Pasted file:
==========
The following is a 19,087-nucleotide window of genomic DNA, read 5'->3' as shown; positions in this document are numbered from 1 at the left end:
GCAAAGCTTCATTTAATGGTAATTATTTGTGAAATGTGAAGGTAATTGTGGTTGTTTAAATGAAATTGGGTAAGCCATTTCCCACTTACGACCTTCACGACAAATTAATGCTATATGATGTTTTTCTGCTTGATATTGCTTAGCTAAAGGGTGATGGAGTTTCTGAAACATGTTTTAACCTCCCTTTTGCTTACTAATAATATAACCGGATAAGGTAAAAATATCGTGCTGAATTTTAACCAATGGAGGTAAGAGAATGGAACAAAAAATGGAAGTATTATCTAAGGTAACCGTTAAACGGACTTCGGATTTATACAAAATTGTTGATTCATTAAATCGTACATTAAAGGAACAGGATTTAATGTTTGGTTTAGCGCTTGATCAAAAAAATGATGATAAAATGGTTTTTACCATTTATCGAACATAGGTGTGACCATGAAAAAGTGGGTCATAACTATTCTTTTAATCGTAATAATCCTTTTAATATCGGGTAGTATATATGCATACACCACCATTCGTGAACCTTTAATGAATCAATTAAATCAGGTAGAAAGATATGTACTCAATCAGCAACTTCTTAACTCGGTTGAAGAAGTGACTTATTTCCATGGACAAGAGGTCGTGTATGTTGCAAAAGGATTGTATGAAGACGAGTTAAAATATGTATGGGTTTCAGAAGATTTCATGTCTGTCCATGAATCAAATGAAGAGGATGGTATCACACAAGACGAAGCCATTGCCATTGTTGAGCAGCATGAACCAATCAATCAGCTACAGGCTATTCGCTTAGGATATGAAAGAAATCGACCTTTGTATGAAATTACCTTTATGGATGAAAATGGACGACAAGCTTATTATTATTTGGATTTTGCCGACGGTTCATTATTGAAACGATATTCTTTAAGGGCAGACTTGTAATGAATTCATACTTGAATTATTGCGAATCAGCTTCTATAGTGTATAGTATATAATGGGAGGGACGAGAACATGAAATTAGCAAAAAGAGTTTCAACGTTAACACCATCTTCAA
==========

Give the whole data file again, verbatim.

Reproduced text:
The following is a 19,087-nucleotide window of genomic DNA, read 5'->3' as shown; positions in this document are numbered from 1 at the left end:
GCAAAGCTTCATTTAATGGTAATTATTTGTGAAATGTGAAGGTAATTGTGGTTGTTTAAATGAAATTGGGTAAGCCATTTCCCACTTACGACCTTCACGACAAATTAATGCTATATGATGTTTTTCTGCTTGATATTGCTTAGCTAAAGGGTGATGGAGTTTCTGAAACATGTTTTAACCTCCCTTTTGCTTACTAATAATATAACCGGATAAGGTAAAAATATCGTGCTGAATTTTAACCAATGGAGGTAAGAGAATGGAACAAAAAATGGAAGTATTATCTAAGGTAACCGTTAAACGGACTTCGGATTTATACAAAATTGTTGATTCATTAAATCGTACATTAAAGGAACAGGATTTAATGTTTGGTTTAGCGCTTGATCAAAAAAATGATGATAAAATGGTTTTTACCATTTATCGAACATAGGTGTGACCATGAAAAAGTGGGTCATAACTATTCTTTTAATCGTAATAATCCTTTTAATATCGGGTAGTATATATGCATACACCACCATTCGTGAACCTTTAATGAATCAATTAAATCAGGTAGAAAGATATGTACTCAATCAGCAACTTCTTAACTCGGTTGAAGAAGTGACTTATTTCCATGGACAAGAGGTCGTGTATGTTGCAAAAGGATTGTATGAAGACGAGTTAAAATATGTATGGGTTTCAGAAGATTTCATGTCTGTCCATGAATCAAATGAAGAGGATGGTATCACACAAGACGAAGCCATTGCCATTGTTGAGCAGCATGAACCAATCAATCAGCTACAGGCTATTCGCTTAGGATATGAAAGAAATCGACCTTTGTATGAAATTACCTTTATGGATGAAAATGGACGACAAGCTTATTATTATTTGGATTTTGCCGACGGTTCATTATTGAAACGATATTCTTTAAGGGCAGACTTGTAATGAATTCATACTTGAATTATTGCGAATCAGCTTCTATAGTGTATAGTATATAATGGGAGGGACGAGAACATGAAATTAGCAAAAAGAGTTTCAACGTTAACACCATCTTCAA